210.  Absent badger population estimates

  211.  There is still no validated method for assessing badger densities, despite the ISG and the Government stressing that information on badger numbers is critical in answering many questions in the trial.

  212.  For example, the ISG states that the trial will ". . . study the distribution of TB in badger populations, and how this is affected by variables such as population density, social group size and structure, disposition of badger territories, and past badger removal operations". (Bourne et al, 2000.)

  213.  However, badger populations and badger densities cannot be estimated, neither can social group size. Social group structure can also not be investigated. Indeed, the Government has admitted that this is not possible. For example, MAFF wrote to a member of the public admitting that, "without any validated technique to measure badger populations, any estimate must, therefore, be considered only that. Only when the trial has ended will we know for certain how many badgers have been removed". (MAFF, 2000d.)

  214.  We will indeed know the number of badgers killed at the end of the trial. But the critical point is that we will never know the proportion of badgers which were killed by MAFF and the proportion left behind.

  215.  The NFBG welcomes the fact that two separate research groups are currently developing an accurate method to estimate badger densities, but regrets that the results will be available too late to be of use in the trial.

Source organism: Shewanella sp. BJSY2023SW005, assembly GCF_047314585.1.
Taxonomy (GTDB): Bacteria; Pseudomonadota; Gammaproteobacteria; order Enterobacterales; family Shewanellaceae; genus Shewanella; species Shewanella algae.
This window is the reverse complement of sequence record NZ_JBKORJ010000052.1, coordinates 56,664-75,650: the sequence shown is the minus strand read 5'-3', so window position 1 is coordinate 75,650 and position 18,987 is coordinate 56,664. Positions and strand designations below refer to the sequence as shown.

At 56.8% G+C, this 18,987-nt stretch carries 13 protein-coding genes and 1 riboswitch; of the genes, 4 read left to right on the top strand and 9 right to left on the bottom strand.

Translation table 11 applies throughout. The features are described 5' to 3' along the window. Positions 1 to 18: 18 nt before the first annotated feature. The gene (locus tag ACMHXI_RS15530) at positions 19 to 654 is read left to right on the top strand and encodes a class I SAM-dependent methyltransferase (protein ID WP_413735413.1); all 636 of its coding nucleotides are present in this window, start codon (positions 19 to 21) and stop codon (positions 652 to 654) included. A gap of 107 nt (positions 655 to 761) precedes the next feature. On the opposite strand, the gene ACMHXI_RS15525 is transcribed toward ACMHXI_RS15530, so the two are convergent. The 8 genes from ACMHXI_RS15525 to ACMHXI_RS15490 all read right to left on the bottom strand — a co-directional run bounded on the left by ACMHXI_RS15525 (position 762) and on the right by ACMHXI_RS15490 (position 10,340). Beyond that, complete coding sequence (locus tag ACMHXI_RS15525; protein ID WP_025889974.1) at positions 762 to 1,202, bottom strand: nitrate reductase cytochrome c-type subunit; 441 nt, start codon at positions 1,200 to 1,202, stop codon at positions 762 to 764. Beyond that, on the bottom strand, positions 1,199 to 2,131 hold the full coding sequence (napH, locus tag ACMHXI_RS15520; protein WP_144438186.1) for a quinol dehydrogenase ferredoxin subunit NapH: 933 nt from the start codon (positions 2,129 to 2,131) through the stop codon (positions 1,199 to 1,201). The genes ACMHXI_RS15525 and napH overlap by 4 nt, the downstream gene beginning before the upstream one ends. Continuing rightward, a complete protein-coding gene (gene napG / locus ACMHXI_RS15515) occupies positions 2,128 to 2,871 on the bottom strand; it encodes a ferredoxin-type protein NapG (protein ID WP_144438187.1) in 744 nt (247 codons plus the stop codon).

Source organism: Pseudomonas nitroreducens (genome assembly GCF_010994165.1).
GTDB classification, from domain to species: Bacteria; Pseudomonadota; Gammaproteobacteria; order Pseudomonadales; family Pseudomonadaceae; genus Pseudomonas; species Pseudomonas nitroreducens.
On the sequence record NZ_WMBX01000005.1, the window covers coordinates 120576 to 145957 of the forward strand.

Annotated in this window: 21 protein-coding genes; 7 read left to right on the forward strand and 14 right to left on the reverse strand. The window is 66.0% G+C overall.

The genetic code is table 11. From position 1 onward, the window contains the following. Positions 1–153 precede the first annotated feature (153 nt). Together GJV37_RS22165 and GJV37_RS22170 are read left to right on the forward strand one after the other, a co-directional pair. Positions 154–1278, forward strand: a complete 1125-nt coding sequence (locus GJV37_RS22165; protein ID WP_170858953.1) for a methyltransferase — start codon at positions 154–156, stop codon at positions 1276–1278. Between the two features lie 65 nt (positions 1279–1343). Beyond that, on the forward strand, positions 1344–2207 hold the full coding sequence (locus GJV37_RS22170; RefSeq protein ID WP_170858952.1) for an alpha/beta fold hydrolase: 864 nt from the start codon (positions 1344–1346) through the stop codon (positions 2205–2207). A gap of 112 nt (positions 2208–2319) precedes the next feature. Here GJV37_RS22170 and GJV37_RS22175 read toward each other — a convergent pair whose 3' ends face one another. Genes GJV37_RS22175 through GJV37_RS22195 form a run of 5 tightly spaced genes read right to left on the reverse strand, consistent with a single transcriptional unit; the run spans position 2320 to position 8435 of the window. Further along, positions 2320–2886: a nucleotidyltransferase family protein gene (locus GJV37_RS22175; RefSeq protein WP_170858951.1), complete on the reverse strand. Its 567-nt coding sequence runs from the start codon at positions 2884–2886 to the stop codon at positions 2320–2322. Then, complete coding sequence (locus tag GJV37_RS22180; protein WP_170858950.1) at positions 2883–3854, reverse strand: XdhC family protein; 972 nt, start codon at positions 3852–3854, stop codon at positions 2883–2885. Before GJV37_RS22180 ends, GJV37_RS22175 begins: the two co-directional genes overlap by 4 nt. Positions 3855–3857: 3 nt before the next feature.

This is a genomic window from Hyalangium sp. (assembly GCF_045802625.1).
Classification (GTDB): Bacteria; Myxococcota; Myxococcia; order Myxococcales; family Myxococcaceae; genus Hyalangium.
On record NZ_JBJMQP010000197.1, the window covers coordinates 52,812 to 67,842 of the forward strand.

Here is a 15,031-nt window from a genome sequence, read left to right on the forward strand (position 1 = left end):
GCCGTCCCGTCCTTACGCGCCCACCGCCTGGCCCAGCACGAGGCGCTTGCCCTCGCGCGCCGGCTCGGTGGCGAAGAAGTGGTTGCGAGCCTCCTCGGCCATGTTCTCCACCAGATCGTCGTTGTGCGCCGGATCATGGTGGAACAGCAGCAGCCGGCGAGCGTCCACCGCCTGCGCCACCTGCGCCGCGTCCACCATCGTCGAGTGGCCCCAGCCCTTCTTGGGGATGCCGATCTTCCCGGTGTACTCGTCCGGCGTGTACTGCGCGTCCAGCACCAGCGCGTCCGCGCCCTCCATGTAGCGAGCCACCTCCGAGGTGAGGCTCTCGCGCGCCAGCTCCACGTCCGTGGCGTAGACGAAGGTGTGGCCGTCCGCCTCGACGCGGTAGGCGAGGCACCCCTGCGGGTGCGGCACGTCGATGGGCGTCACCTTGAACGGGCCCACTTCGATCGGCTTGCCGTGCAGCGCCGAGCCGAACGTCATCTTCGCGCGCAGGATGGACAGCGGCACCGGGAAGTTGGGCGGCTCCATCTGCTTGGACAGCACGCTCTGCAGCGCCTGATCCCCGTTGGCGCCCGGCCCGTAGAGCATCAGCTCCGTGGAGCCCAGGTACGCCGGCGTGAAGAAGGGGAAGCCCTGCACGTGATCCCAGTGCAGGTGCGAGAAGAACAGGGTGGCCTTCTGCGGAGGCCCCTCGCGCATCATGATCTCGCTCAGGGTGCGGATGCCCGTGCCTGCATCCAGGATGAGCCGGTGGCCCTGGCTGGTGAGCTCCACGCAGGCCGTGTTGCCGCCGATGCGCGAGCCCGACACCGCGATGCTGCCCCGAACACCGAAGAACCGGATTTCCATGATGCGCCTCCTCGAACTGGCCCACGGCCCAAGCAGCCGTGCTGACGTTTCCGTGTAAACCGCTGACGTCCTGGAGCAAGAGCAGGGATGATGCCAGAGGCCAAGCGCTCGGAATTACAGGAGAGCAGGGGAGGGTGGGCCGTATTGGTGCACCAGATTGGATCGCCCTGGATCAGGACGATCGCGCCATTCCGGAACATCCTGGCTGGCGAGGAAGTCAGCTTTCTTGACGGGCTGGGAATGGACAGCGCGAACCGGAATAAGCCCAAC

216.  The Government has still not explained how it will deal with this vital lack of information.

217.  Poor delineation of badger territory boundaries

  218.  A further practical problem, which will undermine the scientific validity of the trial, is that the territory boundaries of badger social groups are difficult to define. The demarcation of territory boundaries is critical, not only for identifying boundaries of the trial areas, and boundaries for culling social groups in the "reactive" areas, but also in examining the epidemiology of the disease in badger populations.

  219.  The ISG states that the trial will need to record badger territories and recommends that boundaries of badger territories are established using the "Dirichlet tessellations" method backed by field signs (Bourne et al, 1998). However, scientists have concluded that the Dirichlet tessellation method is unlikely to be an accurate method for predicting social group boundaries in areas where badger populations have been previously disturbed by MAFF culling operations. (Delahay et al, 2000.) The majority of the 10 triplets in the trials have already been subject to MAFF badger removal operations since the early 1970s and therefore the Dirichlet tessellation method may be of limited accuracy in the trial.

  220.  Furthermore, the method makes various assumptions which do not always hold true in reality. It assumes that each social group has only one main sett, that neighbouring territories are contiguous, that the boundary of neighbouring social groups is positioned mid-way between each main sett and that territory configurations approximate to polygons. The Dirichlet tessellation method also assumes that territory boundaries do not change between years.